Vikki Dougan, the 1950's starlet who may have inspired Jessica Rabbit
In the late '50s, Vikki Dougan and her backless dresses became tabloid fodder for Hollywood gossip columns — and inspired a profuse number of groan-inducing puns. In a March 29, 1957 Hollywood Today column headlined “Vikki Dougan … Backs Into a Film Career,” Erskine Johnson suggested that Ms. Dougan’s dresses are “lower in the back than a teenager’s hot rod.” But after a whirlwind year of public appearances and seemingly nonstop press, interest in Ms. Dougan’s fetching backside waned. The starlet seemed to disappear from Hollywood as quickly as she had arrived. Online biographical information on Ms. Dougan is scant, unlike the pages and pages devoted to Natalie Wood, Marilyn Monroe or Elizabeth Taylor. There’s a wan IMDB page, and a number of blog posts citing conflicting information about her life. And while Ms. Dougan’s rise to fame is well documented, there is little explanation of where she went.
Are the Great Lakes actually inland seas?
The Great Lakes of North America’s midsection—Superior, Michigan, Huron, Erie, and Ontario—together span nearly 100,000 square miles, with a combined coastline just shy of 10,000 miles. They hold more than a fifth of Earth’s unfrozen fresh water, straddle an international border, and help move more than $15 billion dollars worth of cargo each year. They even have their own U.S. Coast Guard district, the only lakes with such a distinction. So should we really be calling them the Great Inland Seas? “The most accurate answer you’re going to get is, ‘I don’t know,’” says John Richard Saylor, author of the upcoming Lakes: Their Birth, Life, and Death. “I do think it comes down to semantics, what you want to call a ‘sea.’” For many, the Great Lakes are indeed greater than lakes. The United States Environmental Protection Agency, for example, describes them as “vast inland freshwater seas.” A seminal 2017 paper in Limnology and Oceanography, authored by some of the most influential researchers studying the lakes, also refers to them as ‘inland seas.’ But what makes a sea varies by source.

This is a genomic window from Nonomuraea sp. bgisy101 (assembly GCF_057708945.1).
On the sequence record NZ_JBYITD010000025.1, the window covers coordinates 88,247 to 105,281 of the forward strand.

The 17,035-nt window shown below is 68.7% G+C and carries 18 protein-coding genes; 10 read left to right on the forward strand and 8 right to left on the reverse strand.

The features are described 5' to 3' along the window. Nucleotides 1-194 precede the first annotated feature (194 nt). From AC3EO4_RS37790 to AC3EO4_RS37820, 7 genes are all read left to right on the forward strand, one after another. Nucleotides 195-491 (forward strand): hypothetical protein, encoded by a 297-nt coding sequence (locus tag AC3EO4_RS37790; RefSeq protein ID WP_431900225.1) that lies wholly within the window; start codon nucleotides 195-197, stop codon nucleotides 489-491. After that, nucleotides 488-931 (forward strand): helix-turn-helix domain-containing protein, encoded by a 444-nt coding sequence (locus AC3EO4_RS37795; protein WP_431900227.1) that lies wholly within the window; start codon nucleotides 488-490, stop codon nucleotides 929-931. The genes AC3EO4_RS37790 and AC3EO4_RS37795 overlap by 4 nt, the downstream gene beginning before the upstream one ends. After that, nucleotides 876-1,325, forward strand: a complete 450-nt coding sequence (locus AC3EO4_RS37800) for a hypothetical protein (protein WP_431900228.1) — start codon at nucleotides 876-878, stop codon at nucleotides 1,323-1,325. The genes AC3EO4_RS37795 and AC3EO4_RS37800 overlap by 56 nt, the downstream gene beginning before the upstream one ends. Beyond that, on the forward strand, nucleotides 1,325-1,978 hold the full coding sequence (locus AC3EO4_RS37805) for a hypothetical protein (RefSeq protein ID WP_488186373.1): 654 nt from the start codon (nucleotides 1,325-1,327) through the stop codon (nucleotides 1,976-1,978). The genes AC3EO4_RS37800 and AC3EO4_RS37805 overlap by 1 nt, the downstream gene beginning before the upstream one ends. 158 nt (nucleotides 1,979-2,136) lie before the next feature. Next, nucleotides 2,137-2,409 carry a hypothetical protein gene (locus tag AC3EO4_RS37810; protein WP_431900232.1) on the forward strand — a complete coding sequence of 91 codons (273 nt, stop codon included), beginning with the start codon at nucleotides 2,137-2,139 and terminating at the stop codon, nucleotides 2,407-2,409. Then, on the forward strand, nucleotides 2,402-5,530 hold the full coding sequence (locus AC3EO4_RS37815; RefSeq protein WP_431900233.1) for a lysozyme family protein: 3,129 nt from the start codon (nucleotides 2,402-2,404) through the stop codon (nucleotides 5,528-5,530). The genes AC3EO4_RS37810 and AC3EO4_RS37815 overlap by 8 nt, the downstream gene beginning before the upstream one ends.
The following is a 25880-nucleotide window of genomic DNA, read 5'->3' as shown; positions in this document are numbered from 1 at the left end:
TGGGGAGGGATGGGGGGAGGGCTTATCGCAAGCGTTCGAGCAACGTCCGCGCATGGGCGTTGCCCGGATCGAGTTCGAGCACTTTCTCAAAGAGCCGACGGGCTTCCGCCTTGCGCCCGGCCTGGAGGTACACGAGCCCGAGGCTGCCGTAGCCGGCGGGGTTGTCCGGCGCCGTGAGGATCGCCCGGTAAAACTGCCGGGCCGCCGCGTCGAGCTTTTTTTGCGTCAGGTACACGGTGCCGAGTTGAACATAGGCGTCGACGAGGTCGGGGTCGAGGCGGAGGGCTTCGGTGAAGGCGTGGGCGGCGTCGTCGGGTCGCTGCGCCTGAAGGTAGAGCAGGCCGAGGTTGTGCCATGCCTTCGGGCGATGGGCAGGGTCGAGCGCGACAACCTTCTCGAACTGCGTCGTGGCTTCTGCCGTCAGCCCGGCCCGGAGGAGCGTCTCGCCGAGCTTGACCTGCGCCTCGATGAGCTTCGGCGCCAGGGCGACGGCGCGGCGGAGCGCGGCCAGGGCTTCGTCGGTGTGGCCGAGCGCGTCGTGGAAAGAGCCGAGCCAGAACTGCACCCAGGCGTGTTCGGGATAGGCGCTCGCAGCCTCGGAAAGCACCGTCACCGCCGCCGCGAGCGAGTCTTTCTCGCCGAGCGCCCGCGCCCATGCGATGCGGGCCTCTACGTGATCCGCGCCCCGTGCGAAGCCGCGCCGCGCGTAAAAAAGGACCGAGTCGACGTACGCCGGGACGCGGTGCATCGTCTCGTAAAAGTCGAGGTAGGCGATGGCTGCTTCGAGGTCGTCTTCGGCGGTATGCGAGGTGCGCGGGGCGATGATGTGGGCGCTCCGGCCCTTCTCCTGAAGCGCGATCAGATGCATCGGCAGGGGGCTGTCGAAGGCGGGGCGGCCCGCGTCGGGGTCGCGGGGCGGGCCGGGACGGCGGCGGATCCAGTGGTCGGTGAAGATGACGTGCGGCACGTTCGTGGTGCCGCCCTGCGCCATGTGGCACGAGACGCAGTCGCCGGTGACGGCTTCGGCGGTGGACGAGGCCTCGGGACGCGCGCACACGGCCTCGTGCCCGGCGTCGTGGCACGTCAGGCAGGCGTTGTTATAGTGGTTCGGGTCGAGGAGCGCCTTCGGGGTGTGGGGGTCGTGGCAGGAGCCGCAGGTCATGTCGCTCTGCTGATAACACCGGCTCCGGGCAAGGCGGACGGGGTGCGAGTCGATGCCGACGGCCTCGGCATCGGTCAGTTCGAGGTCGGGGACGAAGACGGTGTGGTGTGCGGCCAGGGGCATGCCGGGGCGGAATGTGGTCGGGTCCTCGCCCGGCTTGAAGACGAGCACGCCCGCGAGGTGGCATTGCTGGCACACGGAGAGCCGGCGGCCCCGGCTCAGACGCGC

Brandon Sanderson makes $10M a year with his writing, but you've probably never heard of him
Most years, Brandon Sanderson makes about $10 million. Last year, he made $55 million. This is obviously a lot of money for anyone. For a writer of young-adult-ish, never-ending, speed-written fantasy books, it’s huge. By Sanderson’s estimation, he’s the highest-selling author of epic fantasy in the world. In five months, Sanderson published two books. During the Covid lockdowns, he wrote and/or edited seven: two for his regular publisher, a graphic novel, and four more in secret, telling no one but his wife until he surprise-announced a Kickstarter in March 2022 to crowdfund their publication. (He raised $42 million in a month, by far the most successful Kickstarter ever.) Since his debut, Elantris, in 2005, Sanderson has published 30-plus books, the biggest ones in excess of 400,000 words; there are far more if you count the novellas.